Young Men

Testicular tissue samples obtained from 189 males who were facing procedures that could imperil fertility were cryopreserved at one university, proving the feasibility of centralized processing and freezing of testicular tissue obtained from academic medical centers, including Children’s National, scatter around the world.

Fertility preservation options

An estimate 2,000 U.S. boys and young men each year receive treatments or have cancers or blood disorders; so that place them at risk for infertility. While older youths who have undergone puberty can bank their sperm prior; so to undergoing sterilizing doses of chemotherapy or radiation; so there have scant fertility preservation options for younger boys. However, some older adolescents and young men are too sick or stress to bank sperm.

For patients with no sperm to bank or who are too sick or stress to bank sperm; so the experimental procedure of freezing testicular tissue in anticipation that future cell or tissue base therapies can generate sperm is the only option. Recent research in experimental models indicates that such testicular tissue; so biopsies contain stem cells, blank slate cells, hinting at the potential of generating sperm from biopsie tissue.

This study demonstrates that undifferentiate stem and progenitor spermatogonia; hence may be recover from the testicular tissues of patients who are in the early stages of their treatment and have not yet receive an ablative dose of therapy. The function of these spermatogonia was not tested,” writes lead author Hanna Valli-Pulaski, Ph.D., research assistant professor at the University of Pittsburgh, and colleagues in a study publish online May 21, 2019, in Human Reproduction.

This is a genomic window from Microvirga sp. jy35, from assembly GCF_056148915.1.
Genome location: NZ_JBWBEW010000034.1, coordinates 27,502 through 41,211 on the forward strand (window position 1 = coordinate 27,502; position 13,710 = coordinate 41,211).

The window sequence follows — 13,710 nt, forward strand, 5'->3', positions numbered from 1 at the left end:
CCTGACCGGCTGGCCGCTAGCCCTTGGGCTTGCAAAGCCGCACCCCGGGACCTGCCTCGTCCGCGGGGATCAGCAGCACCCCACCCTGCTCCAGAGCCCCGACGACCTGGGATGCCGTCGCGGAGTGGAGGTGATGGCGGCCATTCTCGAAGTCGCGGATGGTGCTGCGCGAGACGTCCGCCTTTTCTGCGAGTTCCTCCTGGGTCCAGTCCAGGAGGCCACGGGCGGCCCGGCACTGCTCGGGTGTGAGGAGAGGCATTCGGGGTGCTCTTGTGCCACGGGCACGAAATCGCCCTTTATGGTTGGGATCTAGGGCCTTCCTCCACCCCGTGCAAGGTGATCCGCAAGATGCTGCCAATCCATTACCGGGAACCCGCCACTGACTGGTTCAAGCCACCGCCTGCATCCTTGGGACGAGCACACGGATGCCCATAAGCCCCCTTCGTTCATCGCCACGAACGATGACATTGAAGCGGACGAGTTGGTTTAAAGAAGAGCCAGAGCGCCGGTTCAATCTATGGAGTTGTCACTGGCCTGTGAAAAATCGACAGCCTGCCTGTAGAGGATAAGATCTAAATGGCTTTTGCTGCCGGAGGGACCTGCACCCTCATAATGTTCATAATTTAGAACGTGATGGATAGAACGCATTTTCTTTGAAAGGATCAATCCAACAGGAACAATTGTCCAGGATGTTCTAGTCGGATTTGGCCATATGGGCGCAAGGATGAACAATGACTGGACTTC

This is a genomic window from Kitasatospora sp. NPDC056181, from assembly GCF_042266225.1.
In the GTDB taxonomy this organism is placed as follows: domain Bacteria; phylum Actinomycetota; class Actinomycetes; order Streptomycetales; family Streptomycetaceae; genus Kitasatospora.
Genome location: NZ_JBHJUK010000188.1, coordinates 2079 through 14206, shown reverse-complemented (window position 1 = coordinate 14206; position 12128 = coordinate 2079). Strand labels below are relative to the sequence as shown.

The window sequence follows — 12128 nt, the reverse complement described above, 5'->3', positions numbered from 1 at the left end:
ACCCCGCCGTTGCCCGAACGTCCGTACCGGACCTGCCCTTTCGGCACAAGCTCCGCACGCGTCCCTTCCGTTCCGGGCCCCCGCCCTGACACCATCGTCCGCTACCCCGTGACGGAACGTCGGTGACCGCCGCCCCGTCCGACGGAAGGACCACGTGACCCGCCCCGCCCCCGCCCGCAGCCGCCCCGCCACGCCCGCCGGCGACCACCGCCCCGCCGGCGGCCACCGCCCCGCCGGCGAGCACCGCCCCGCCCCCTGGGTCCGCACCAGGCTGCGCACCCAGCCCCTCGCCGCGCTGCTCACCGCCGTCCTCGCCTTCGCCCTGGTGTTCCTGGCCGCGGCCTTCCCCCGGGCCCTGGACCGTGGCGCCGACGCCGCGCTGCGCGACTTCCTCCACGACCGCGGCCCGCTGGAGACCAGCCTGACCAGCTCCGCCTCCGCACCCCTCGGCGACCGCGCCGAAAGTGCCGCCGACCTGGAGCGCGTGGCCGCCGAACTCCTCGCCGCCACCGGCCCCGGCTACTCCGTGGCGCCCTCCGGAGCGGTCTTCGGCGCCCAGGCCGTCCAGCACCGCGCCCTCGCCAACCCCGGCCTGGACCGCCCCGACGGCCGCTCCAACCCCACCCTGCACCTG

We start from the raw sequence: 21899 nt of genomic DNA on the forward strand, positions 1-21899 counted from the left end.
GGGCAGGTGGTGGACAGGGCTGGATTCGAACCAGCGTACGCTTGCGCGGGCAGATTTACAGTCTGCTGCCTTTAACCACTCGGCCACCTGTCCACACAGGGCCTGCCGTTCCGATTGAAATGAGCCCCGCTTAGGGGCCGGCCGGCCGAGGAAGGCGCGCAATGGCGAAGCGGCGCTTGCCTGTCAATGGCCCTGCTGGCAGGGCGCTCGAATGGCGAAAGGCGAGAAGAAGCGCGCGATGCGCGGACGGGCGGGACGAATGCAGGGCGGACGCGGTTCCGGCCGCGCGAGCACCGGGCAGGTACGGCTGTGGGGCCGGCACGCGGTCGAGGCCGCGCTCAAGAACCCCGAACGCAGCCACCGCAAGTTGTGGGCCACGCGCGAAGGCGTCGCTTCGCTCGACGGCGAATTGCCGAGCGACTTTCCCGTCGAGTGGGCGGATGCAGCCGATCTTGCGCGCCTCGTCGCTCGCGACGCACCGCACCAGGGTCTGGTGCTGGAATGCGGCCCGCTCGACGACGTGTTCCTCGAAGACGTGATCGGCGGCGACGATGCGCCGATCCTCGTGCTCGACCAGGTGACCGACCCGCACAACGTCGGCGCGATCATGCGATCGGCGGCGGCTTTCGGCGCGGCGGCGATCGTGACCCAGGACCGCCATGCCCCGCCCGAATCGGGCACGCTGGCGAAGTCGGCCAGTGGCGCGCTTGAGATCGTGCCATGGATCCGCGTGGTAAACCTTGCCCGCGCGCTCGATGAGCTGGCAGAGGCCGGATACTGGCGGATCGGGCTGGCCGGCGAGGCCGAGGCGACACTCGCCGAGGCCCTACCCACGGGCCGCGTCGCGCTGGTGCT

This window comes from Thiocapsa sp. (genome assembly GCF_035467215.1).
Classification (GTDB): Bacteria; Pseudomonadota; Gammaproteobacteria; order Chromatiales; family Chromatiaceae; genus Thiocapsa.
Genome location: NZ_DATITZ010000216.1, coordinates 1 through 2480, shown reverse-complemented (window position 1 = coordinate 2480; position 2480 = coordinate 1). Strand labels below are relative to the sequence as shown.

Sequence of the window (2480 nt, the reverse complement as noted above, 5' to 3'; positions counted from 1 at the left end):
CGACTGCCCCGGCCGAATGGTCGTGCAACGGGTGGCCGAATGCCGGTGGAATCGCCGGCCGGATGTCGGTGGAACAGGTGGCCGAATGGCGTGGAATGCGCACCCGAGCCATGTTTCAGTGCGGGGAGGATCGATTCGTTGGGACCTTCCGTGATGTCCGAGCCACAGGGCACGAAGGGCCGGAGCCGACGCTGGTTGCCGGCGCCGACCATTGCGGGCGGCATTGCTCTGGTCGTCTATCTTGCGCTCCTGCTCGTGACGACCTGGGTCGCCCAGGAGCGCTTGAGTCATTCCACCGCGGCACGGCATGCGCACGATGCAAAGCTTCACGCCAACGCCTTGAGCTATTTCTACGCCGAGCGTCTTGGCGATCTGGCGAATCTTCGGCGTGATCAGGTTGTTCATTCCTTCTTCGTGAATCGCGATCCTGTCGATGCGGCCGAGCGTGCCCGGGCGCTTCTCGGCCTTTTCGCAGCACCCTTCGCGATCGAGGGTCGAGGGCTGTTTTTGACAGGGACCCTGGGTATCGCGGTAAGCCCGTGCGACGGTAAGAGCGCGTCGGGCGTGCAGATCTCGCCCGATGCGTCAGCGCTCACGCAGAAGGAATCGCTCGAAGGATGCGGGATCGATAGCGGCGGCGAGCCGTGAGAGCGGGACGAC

Future treatment options

Right now, hematologists and oncologists discuss future treatment options with patients and families; so as well as possible long-term side effects, including infertility. At Children’s National, they also mention the ongoing fertility preservation study and encourage families to speak with Dr. Hsieh.

This study is unique in that there is definitely a potential direct patient benefit,” Dr. Hsieh adds. One of the reasons the study is compelling is that it presents a message of hope to the families. It’s a message of survivorship: They’re optimistic we can help your child get through this and think about long-term issues, like having their own families.

In this phase of the study, testicular tissue was collect from centers in the U.S. and Israel from January 2011 to November 2018 and cryopreserv. Patients designate 25% of the tissue sample to be use for the research study; 75% remains store in liquid nitrogen at temperatures close to absolute zero for the patient’s future use. The fertility preservation patients range from 5 months old to 34 years old, with an average age of 7.9 years.

They recommend that all patients be counseled and refer for fertility preservation before beginning medical treatments known to cause infertility. Because the decision to participate may be delayed, it is encouraging that we were able to recover undifferentiate spermatogonia from the testes of patients already in the early stages of chemotherapy treatments,” Dr. Hsieh says.